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Life in Uruguay will be focus of Ubuntu eXplorers team

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Judith Siaba
Oct. 12, 2005

A UMNS Report
By Kelly Martini*

When Judith Siaba, a vice president of the Women’s Division of the United Methodist Board of Global Ministries, went to Montevideo, Uruguay, she saw a warehouse with a history.

Once infiltrated by drugs and dealers, the warehouse had provided shelter for several operations, including housing for 300 homeless people willing to fight to protect their space, and a business for sex workers trying to survive.

These conditions existed until a woman from a local Methodist church gained the confidence of the warehouse residents through regular visits and taught their leaders how to advocate with the government for change.

The persistence of the homeless advocates brought them community services — health care, land for building and a new life. Grants from the Women’s Division and United Methodist Committee on Relief helped build homes for some of the families. With leftover bricks, the families built a church.

More stories and experiences such as these can be expected when a group of United Methodist Women heads to Uruguay in October 2006.

Siaba’s visit in July was to help prepare her to lead the U.S. women to Uruguay as part of a new program of the million-member organization and the Mission Volunteers office of the Board of Global Ministries.

The new program, the Ubuntu eXplorers, will enable women from the United States to understand and share together the daily life, struggles, culture, challenges and opportunities of women from a number of countries.

Siaba met with the Rev. Ines Simeone, a clergywoman who chairs the family life committee of the Uruguay Methodist Church. “They are asking for us to do workshops on crafts, to help women learn a skill to improve their income-making ability; and they also want us to share some experiences in evangelism,” Siaba said. “They have their own evangelism campaign, but are interested in some different tools.”

Methodist women in Uruguay have spent a great deal of resources on reproductive health education, so they are interested in sharing joint experiences on the issue, she reported.

Through the Ubuntu eXplorers program, the women also will be involved in work at Uruguayan mission institutions supported by some of their $20 million donation to mission each year.

“I visited one of our Methodist schools, Crandon Elementary and Secondary School in Montevideo, which is over 100 years old,” Siaba said. “The staff is made up mostly of alumni. And, it is highly regarded in the city and country as offering a very good education. They have a very good culinary arts school for the older kids.”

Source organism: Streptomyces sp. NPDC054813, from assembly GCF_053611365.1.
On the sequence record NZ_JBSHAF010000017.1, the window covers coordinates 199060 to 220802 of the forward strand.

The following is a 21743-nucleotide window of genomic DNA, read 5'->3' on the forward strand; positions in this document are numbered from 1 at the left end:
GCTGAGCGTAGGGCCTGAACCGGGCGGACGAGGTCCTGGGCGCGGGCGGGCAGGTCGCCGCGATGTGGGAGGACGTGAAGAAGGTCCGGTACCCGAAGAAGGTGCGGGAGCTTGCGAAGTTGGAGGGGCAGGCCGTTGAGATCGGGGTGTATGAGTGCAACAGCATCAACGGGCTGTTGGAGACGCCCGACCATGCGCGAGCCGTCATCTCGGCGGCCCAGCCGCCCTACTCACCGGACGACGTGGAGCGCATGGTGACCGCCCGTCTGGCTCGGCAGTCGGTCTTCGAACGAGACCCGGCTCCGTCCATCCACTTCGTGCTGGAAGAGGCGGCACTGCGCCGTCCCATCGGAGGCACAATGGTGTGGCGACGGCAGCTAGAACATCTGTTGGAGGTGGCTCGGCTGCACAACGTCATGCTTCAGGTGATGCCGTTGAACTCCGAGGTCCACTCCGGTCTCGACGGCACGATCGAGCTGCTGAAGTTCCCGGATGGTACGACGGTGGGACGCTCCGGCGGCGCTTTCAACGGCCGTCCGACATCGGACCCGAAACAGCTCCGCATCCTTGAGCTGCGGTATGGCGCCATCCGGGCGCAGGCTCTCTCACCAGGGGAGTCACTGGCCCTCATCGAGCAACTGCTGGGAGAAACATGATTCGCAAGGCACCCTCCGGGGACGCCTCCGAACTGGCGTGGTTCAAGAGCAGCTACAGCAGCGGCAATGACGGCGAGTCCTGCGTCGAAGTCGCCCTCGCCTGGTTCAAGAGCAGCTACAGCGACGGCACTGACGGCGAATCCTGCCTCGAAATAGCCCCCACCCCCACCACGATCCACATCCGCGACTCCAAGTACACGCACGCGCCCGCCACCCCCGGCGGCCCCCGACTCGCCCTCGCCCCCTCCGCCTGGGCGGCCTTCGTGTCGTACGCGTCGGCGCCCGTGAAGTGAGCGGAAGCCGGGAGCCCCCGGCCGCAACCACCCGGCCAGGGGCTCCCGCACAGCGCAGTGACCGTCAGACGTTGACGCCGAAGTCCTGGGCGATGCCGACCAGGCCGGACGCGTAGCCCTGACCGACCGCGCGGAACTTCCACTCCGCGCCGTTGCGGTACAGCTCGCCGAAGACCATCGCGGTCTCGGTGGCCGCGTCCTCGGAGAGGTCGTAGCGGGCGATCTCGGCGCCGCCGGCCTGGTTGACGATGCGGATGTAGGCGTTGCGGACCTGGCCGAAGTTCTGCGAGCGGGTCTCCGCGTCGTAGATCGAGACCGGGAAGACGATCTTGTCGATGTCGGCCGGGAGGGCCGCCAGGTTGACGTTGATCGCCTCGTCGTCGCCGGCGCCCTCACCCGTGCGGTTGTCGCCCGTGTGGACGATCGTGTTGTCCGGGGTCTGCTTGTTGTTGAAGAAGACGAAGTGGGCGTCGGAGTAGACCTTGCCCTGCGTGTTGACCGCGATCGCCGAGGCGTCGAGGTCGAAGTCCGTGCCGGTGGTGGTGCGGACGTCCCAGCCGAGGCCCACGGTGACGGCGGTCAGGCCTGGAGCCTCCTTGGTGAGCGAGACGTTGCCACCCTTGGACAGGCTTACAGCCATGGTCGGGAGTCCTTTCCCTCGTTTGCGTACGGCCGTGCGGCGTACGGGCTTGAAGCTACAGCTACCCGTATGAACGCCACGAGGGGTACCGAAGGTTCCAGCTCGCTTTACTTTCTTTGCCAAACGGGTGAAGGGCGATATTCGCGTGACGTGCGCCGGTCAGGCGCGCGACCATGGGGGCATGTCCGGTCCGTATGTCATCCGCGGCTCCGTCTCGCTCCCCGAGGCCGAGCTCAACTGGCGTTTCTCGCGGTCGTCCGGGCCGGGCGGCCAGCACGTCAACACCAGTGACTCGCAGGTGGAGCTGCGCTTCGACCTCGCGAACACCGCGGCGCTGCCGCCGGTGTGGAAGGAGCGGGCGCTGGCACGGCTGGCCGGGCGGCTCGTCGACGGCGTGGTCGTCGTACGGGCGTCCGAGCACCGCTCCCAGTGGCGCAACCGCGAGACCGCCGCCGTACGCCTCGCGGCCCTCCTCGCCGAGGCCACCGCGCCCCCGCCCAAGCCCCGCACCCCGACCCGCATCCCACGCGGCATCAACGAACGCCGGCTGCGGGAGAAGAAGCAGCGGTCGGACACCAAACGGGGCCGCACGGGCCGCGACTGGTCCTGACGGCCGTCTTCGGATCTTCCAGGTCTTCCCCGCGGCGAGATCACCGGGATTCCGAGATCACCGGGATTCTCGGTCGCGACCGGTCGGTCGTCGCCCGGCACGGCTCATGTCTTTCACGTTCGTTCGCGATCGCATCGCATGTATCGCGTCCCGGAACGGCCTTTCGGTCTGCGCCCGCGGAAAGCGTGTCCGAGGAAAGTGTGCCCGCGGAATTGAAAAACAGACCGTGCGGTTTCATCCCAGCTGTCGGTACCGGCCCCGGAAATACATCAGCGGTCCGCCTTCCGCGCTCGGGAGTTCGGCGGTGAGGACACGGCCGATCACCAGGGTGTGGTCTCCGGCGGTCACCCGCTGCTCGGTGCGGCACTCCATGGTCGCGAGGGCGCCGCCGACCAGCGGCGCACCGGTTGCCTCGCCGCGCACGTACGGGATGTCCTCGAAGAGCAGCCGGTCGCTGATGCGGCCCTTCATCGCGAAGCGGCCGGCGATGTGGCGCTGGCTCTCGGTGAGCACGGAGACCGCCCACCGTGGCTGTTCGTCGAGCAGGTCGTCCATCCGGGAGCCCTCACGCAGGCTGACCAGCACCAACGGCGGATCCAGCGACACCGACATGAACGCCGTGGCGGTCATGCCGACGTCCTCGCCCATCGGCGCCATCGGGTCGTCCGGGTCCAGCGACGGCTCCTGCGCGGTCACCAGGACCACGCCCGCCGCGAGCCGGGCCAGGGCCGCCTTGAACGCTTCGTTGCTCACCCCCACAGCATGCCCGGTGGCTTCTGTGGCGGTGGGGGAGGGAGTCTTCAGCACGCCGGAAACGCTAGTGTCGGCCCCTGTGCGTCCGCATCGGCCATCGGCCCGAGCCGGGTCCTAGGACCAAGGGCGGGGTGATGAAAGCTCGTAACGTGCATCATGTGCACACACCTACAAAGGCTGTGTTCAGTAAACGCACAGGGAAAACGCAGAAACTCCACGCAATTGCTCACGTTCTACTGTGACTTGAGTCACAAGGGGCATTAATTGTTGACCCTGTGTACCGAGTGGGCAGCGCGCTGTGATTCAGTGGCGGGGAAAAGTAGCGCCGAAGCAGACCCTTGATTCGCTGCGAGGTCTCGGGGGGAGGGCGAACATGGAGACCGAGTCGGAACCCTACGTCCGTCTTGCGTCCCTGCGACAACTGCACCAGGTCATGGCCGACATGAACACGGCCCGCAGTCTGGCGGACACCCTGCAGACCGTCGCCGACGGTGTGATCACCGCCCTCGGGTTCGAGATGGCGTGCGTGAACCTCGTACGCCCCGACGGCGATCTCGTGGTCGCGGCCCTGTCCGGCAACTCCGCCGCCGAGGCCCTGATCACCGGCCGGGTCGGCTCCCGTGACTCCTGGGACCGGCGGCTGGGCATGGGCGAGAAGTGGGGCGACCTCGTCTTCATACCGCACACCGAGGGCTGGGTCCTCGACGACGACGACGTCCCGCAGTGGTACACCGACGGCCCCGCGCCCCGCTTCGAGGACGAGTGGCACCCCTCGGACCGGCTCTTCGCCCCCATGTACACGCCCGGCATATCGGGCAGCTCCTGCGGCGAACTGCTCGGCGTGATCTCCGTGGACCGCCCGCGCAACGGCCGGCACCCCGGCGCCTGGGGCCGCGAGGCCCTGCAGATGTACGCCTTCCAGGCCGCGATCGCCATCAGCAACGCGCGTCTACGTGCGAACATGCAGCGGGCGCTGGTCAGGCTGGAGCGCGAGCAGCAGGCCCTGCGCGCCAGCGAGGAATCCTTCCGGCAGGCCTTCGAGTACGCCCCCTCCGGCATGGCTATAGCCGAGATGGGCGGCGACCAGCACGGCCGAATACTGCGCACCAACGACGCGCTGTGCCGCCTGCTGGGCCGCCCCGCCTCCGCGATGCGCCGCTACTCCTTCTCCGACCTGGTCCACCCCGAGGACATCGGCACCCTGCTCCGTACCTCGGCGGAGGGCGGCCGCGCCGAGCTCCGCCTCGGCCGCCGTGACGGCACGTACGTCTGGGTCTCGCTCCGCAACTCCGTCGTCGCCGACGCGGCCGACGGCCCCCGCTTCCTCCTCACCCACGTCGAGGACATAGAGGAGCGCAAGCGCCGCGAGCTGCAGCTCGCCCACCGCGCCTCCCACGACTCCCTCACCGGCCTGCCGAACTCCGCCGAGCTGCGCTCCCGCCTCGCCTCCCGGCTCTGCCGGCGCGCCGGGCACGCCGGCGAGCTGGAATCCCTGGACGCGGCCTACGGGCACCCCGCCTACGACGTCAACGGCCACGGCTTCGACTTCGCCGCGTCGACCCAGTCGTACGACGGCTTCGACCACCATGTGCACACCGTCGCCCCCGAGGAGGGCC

The Instituto Crandon (Crandon Institute) was founded in 1870 by Cecilia Guëlfi, a Uruguayan teacher, as the Evangelical School for Girls. It was supported by the Women’s Society of the Methodist Church.

The Ubuntu eXplorers team will join with local women in a project designed to feed the homeless in an impoverished area. On the other end of the economic spectrum, the women will visit with a downtown Methodist women’s group who have historically raised money for schools, orphans and mission projects around the country.

Siaba said she was affected strongly by meeting women from the warehouse community who now are living in houses built by funds from United Methodist Women and UMCOR.

People in the existing neighborhood, where the new houses and church were built, didn’t want the formerly homeless people moving in. However, since moving in, the new inhabitants of the community have been the epitome of hospitality, according to Siaba. During their first Christmas season in the neighborhood, they set up tables of food outside their houses, inviting all to worship, celebrate and sing songs with them. No one came.

So, they tried again. The second Christmas, hardened hearts softened, and gradually, neighbors came out of their houses to take part in the Christmas celebration.

“These are some of the women we’ll be in partnership with when we return,” added Siaba, who said she understands that their stories may change U.S.-centered views of how to be a Christian.

The Ubuntu eXplorers’ Uruguay trip will accommodate 10 to12 United Methodist Women members. Cost will be under $2,500, including airfare, local transfer and immigration fees, room and board, local host arrangements, local workshop expenses, and a $200 registration fee for a pooled fund for Ubuntu scholarships.

In addition, team members will be asked to provide a suitcase of resource materials suggested by the host organization. Other one- to two-week trips are being planned for next year, destined for Zimbabwe, Cambodia, Sierra Leone and Cote D’Ivoire.

For more information and registration forms, go to or on the Web . Interested women may also call Mission Volunteers at (212) 870-3825 or the Women’s Division at (212) 870-3911.

Uruguay Ubuntu Explorer applications should be sent directly to Judith Siaba,

Uruguay Ubuntu Journeys Coordinator, Northern Illinois Conference Office,

77 West Washington, Ste. 1820, Chicago, Ill. 60602

*Martini is the information officer for the Women’s Division, United Methodist Board of Global Ministries.

News media contact: Linda Bloom, New York, (646) 369-3759 or

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